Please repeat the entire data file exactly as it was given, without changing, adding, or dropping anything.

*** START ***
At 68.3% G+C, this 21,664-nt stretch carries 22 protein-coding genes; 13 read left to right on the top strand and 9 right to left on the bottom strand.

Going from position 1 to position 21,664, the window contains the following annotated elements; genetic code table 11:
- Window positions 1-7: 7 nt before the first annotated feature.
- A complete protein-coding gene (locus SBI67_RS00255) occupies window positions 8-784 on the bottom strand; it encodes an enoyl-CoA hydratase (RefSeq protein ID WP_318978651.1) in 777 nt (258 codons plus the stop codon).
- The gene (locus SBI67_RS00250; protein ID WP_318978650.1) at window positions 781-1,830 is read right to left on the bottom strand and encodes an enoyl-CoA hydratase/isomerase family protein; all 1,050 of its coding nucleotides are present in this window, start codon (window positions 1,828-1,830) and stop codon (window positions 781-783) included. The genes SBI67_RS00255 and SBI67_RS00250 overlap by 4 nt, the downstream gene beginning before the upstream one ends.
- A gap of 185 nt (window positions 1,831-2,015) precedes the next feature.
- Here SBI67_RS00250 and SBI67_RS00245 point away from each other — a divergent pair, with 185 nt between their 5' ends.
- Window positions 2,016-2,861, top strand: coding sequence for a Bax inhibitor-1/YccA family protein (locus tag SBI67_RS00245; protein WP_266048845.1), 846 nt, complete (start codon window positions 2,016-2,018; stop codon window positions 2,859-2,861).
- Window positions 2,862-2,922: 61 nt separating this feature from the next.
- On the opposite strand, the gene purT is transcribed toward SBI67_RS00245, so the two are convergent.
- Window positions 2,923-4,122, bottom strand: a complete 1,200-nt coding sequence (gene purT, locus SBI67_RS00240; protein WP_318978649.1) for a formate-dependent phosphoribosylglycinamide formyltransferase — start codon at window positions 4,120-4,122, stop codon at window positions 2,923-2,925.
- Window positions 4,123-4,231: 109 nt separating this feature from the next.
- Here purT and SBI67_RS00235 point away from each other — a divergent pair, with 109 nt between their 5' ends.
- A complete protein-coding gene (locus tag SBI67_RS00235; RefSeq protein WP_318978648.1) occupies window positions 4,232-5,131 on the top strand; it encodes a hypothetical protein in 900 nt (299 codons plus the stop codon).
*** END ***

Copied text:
At 68.3% G+C, this 21,664-nt stretch carries 22 protein-coding genes; 13 read left to right on the top strand and 9 right to left on the bottom strand.

Going from position 1 to position 21,664, the window contains the following annotated elements; genetic code table 11:
- Window positions 1-7: 7 nt before the first annotated feature.
- A complete protein-coding gene (locus SBI67_RS00255) occupies window positions 8-784 on the bottom strand; it encodes an enoyl-CoA hydratase (RefSeq protein ID WP_318978651.1) in 777 nt (258 codons plus the stop codon).
- The gene (locus SBI67_RS00250; protein ID WP_318978650.1) at window positions 781-1,830 is read right to left on the bottom strand and encodes an enoyl-CoA hydratase/isomerase family protein; all 1,050 of its coding nucleotides are present in this window, start codon (window positions 1,828-1,830) and stop codon (window positions 781-783) included. The genes SBI67_RS00255 and SBI67_RS00250 overlap by 4 nt, the downstream gene beginning before the upstream one ends.
- A gap of 185 nt (window positions 1,831-2,015) precedes the next feature.
- Here SBI67_RS00250 and SBI67_RS00245 point away from each other — a divergent pair, with 185 nt between their 5' ends.
- Window positions 2,016-2,861, top strand: coding sequence for a Bax inhibitor-1/YccA family protein (locus tag SBI67_RS00245; protein WP_266048845.1), 846 nt, complete (start codon window positions 2,016-2,018; stop codon window positions 2,859-2,861).
- Window positions 2,862-2,922: 61 nt separating this feature from the next.
- On the opposite strand, the gene purT is transcribed toward SBI67_RS00245, so the two are convergent.
- Window positions 2,923-4,122, bottom strand: a complete 1,200-nt coding sequence (gene purT, locus SBI67_RS00240; protein WP_318978649.1) for a formate-dependent phosphoribosylglycinamide formyltransferase — start codon at window positions 4,120-4,122, stop codon at window positions 2,923-2,925.
- Window positions 4,123-4,231: 109 nt separating this feature from the next.
- Here purT and SBI67_RS00235 point away from each other — a divergent pair, with 109 nt between their 5' ends.
- A complete protein-coding gene (locus tag SBI67_RS00235; RefSeq protein WP_318978648.1) occupies window positions 4,232-5,131 on the top strand; it encodes a hypothetical protein in 900 nt (299 codons plus the stop codon).